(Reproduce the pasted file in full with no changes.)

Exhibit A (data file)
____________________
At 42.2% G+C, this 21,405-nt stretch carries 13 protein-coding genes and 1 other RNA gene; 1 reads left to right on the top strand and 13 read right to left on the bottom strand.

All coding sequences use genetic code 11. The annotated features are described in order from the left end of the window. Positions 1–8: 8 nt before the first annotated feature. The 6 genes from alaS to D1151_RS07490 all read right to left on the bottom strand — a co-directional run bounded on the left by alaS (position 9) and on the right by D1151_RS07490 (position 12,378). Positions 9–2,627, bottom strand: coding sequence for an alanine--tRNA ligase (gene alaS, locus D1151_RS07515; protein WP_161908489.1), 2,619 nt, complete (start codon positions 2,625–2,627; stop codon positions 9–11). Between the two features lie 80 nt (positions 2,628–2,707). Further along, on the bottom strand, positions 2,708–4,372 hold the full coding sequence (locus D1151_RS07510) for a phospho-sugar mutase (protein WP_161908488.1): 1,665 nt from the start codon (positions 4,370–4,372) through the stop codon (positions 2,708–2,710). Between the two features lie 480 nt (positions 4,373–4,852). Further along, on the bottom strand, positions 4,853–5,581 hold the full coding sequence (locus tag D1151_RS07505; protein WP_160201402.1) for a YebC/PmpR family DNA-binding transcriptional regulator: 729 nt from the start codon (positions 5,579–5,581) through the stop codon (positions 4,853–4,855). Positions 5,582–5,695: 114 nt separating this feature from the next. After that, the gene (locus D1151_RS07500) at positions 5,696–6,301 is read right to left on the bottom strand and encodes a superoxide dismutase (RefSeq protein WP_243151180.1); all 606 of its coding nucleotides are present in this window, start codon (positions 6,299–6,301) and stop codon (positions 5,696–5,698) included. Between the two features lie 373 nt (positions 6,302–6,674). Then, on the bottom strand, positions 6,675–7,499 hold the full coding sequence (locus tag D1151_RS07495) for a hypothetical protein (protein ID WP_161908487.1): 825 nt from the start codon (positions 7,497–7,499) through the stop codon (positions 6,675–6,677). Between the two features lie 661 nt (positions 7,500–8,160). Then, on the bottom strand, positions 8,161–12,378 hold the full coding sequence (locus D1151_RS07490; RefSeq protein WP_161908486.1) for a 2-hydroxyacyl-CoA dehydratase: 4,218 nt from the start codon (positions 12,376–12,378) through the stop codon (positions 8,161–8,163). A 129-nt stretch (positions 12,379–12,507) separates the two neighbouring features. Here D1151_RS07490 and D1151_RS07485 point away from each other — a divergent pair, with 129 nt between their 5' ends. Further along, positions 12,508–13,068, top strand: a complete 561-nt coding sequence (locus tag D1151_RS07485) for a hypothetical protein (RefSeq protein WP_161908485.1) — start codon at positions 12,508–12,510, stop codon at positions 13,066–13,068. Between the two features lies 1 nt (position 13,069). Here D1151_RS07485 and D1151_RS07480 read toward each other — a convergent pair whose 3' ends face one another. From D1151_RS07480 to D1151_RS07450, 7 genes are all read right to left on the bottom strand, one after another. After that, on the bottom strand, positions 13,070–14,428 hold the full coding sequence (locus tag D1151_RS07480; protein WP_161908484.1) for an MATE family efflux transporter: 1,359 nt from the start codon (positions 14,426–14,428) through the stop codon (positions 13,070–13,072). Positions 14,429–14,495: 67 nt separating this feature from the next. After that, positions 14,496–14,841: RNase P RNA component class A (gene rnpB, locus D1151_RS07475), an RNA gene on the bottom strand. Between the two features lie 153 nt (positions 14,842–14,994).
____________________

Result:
At 42.2% G+C, this 21,405-nt stretch carries 13 protein-coding genes and 1 other RNA gene; 1 reads left to right on the top strand and 13 read right to left on the bottom strand.

All coding sequences use genetic code 11. The annotated features are described in order from the left end of the window. Positions 1–8: 8 nt before the first annotated feature. The 6 genes from alaS to D1151_RS07490 all read right to left on the bottom strand — a co-directional run bounded on the left by alaS (position 9) and on the right by D1151_RS07490 (position 12,378). Positions 9–2,627, bottom strand: coding sequence for an alanine--tRNA ligase (gene alaS, locus D1151_RS07515; protein WP_161908489.1), 2,619 nt, complete (start codon positions 2,625–2,627; stop codon positions 9–11). Between the two features lie 80 nt (positions 2,628–2,707). Further along, on the bottom strand, positions 2,708–4,372 hold the full coding sequence (locus D1151_RS07510) for a phospho-sugar mutase (protein WP_161908488.1): 1,665 nt from the start codon (positions 4,370–4,372) through the stop codon (positions 2,708–2,710). Between the two features lie 480 nt (positions 4,373–4,852). Further along, on the bottom strand, positions 4,853–5,581 hold the full coding sequence (locus tag D1151_RS07505; protein WP_160201402.1) for a YebC/PmpR family DNA-binding transcriptional regulator: 729 nt from the start codon (positions 5,579–5,581) through the stop codon (positions 4,853–4,855). Positions 5,582–5,695: 114 nt separating this feature from the next. After that, the gene (locus D1151_RS07500) at positions 5,696–6,301 is read right to left on the bottom strand and encodes a superoxide dismutase (RefSeq protein WP_243151180.1); all 606 of its coding nucleotides are present in this window, start codon (positions 6,299–6,301) and stop codon (positions 5,696–5,698) included. Between the two features lie 373 nt (positions 6,302–6,674). Then, on the bottom strand, positions 6,675–7,499 hold the full coding sequence (locus tag D1151_RS07495) for a hypothetical protein (protein ID WP_161908487.1): 825 nt from the start codon (positions 7,497–7,499) through the stop codon (positions 6,675–6,677). Between the two features lie 661 nt (positions 7,500–8,160). Then, on the bottom strand, positions 8,161–12,378 hold the full coding sequence (locus D1151_RS07490; RefSeq protein WP_161908486.1) for a 2-hydroxyacyl-CoA dehydratase: 4,218 nt from the start codon (positions 12,376–12,378) through the stop codon (positions 8,161–8,163). A 129-nt stretch (positions 12,379–12,507) separates the two neighbouring features. Here D1151_RS07490 and D1151_RS07485 point away from each other — a divergent pair, with 129 nt between their 5' ends. Further along, positions 12,508–13,068, top strand: a complete 561-nt coding sequence (locus tag D1151_RS07485) for a hypothetical protein (RefSeq protein WP_161908485.1) — start codon at positions 12,508–12,510, stop codon at positions 13,066–13,068. Between the two features lies 1 nt (position 13,069). Here D1151_RS07485 and D1151_RS07480 read toward each other — a convergent pair whose 3' ends face one another. From D1151_RS07480 to D1151_RS07450, 7 genes are all read right to left on the bottom strand, one after another. After that, on the bottom strand, positions 13,070–14,428 hold the full coding sequence (locus tag D1151_RS07480; protein WP_161908484.1) for an MATE family efflux transporter: 1,359 nt from the start codon (positions 14,426–14,428) through the stop codon (positions 13,070–13,072). Positions 14,429–14,495: 67 nt separating this feature from the next. After that, positions 14,496–14,841: RNase P RNA component class A (gene rnpB, locus D1151_RS07475), an RNA gene on the bottom strand. Between the two features lie 153 nt (positions 14,842–14,994).